Sunday, November 18, 2018
Savings Accounts Guide, Banking & Interest Rate Resource.

Getting Higher Interest on Savings Accounts

With ever-the-desire to find higher rates of return on savings, the following gears toward this (assumes compounding of interest, along with its benefits).

Comprehensive Research - first and foremost. It might be foolhardy to simply shop rates at one or two of the popular, bank raters. Besides, the fact that getting top rates are not the only factor for choosing an account (safety & risk issues, etc) the depositor is best served by spending some true diligent effort -- consulting with a financial planner/money market person in the quest. Moody's is a great place to start, for one. For another, Google "X bank rating" can reveal a surprising amount of feedback. Comparing savings account providers alongside one another with some accurately assessed financial health perspectives, can go a long ways.

But, getting back to increased returns alone:
  • Timing of Interest Payment - when will the accrued interest be paid? Only after the interest payment is made available will the funds be free and then possibly applied toward a yield that brings greater performance.

  • Fixed versus Variable Interest - when rising rates are expected, it might make sense to opt for the variable rate, assuming the rise actually happens. A tie-in with this is the required deposit term. And the greater the maturity (two years or five years for CD's - certificates of deposit - are not uncommon) the more difficult a play trying to foresee this becomes.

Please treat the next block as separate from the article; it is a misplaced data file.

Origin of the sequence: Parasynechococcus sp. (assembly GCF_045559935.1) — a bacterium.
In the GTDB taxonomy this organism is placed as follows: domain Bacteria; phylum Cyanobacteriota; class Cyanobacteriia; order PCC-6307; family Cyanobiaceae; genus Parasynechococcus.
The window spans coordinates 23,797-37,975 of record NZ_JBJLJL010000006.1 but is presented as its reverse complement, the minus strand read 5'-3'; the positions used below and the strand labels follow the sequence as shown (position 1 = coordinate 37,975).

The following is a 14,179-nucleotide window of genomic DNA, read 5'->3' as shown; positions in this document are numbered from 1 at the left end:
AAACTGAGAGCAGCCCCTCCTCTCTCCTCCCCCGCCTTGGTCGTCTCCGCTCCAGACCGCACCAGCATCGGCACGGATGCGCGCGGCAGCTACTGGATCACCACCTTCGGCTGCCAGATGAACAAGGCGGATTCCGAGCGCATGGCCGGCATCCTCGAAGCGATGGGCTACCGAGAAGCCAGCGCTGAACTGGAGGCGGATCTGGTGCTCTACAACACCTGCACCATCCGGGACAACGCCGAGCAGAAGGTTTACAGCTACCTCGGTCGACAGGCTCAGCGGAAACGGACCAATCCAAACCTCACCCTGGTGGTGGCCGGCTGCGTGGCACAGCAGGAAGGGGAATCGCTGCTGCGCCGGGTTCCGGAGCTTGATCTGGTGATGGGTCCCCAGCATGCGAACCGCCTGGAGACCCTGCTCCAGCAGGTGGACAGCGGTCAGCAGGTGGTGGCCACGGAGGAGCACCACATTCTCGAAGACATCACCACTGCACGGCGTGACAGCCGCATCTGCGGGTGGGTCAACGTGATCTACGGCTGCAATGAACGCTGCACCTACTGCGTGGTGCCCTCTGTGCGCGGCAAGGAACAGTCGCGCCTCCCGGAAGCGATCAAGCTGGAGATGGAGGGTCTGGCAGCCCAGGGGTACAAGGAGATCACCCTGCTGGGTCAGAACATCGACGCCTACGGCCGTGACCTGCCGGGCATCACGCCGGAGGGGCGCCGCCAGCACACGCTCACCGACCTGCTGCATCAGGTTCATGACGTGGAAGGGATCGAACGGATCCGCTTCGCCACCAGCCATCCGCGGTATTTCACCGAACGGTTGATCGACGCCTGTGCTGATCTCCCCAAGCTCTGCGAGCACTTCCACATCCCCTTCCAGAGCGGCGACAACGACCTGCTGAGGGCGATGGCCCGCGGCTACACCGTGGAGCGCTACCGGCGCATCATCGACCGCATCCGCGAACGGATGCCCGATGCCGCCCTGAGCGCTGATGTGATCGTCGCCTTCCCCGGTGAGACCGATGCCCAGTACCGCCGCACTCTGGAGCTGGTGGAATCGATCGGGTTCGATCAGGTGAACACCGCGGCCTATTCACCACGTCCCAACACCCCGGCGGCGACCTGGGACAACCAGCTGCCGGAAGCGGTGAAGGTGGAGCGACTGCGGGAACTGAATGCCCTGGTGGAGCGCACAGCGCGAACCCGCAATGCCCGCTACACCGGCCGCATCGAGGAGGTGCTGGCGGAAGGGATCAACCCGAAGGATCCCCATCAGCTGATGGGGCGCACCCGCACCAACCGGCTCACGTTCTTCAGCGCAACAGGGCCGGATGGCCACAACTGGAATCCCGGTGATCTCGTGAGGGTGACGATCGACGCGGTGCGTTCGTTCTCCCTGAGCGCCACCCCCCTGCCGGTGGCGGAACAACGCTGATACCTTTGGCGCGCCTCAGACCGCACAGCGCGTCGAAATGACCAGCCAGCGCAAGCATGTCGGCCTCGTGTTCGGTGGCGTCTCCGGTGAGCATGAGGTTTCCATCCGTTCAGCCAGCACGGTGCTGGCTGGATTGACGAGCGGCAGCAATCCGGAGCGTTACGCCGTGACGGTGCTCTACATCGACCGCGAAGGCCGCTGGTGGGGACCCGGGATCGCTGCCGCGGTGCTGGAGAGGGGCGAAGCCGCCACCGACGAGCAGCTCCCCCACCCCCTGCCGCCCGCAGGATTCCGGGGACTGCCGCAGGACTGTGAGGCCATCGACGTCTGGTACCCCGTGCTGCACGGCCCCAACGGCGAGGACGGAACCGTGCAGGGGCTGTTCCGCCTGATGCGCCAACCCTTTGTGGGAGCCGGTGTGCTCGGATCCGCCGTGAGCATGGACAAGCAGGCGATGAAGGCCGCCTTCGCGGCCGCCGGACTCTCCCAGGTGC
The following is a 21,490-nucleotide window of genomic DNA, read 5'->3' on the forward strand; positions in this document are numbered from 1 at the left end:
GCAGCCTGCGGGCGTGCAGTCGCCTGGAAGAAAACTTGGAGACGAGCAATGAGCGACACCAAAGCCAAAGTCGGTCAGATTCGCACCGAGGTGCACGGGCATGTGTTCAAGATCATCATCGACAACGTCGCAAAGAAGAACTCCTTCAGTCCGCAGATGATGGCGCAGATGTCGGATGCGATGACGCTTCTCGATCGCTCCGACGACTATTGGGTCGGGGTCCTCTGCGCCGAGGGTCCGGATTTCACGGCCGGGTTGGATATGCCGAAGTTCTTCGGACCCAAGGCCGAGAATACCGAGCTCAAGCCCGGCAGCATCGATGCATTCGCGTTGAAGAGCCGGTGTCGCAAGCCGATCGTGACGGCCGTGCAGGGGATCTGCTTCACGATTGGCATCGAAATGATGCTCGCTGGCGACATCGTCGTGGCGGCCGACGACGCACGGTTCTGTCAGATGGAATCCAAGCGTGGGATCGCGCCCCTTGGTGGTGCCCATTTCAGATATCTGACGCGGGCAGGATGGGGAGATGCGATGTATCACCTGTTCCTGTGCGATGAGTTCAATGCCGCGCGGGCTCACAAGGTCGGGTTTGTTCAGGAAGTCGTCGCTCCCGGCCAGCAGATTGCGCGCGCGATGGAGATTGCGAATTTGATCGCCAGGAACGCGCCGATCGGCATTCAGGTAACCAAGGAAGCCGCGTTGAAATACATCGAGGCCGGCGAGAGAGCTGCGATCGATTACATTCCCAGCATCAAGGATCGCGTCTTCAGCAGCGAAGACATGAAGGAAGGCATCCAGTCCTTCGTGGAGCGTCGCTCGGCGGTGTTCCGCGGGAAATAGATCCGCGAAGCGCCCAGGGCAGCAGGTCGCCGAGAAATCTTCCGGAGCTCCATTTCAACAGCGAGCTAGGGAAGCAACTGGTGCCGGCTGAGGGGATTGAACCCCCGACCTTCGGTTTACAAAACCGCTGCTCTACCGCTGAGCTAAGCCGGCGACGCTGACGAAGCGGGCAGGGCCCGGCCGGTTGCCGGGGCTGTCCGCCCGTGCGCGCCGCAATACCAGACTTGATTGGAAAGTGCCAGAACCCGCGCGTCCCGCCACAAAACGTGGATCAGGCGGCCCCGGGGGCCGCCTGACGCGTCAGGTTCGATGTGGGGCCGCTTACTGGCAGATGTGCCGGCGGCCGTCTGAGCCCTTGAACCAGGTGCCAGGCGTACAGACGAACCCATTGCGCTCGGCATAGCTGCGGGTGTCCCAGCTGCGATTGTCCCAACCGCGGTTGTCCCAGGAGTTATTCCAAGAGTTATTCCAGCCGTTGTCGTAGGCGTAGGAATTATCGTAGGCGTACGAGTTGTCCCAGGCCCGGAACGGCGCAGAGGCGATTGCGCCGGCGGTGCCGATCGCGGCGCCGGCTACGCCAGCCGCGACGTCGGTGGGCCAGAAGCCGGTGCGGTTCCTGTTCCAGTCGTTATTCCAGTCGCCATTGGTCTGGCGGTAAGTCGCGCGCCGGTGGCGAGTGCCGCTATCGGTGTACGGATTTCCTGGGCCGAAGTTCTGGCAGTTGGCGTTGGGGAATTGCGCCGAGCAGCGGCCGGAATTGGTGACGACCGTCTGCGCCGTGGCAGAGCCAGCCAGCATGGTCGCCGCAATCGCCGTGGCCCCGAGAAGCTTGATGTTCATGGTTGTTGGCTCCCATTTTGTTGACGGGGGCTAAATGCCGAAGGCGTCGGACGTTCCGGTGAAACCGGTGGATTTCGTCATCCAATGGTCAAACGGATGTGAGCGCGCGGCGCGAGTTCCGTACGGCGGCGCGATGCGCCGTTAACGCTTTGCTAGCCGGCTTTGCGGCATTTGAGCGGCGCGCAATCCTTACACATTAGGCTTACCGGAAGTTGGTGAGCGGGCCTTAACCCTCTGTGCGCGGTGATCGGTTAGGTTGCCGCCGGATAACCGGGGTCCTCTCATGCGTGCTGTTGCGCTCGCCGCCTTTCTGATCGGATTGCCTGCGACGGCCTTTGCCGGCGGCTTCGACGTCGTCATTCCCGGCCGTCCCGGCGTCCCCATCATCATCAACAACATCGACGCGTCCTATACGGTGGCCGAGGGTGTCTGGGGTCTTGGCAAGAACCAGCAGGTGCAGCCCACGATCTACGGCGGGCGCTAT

A year or two out, the whole complexion of the interest bearing market can change substantially, not to mention 6 months. This is difficult enough even for the experts to get a fix on. On the other hand, a variable rate without a time commitment could give enough flexibility needed to determine the best move at a given future date.

  • Transferability of Funds - Depending on the account type, funds on deposit may or may not be transferable until the coming date of maturity. This might allow you to take advantage of other opportunities arising in the market. And this may apply to the minimum balance requirement in the account.

  • Beware of any advertised rates that seem too good to be true. A case in point is the 4.0% rate advertised September 22nd, 2008 by WaMu (prior to being bought by Chase on September 25, 2008) . Later, given the trouble WaMu had been experiencing at that time, it became evident that the high rate was set out merely to entice new depositors on to the bank. The Fed as since proposed regulation preventing a distraught bank, or those "less than well-capitalized institutions " from offering inflated rates to its customers.

    Even so, while national rates and caps might serve toward preventing the recurrence of this, while also possibly leveling down all savings account interest rates simultaneously, it's best to beware.

See also high interest savings sources as well as online high interest accounts.


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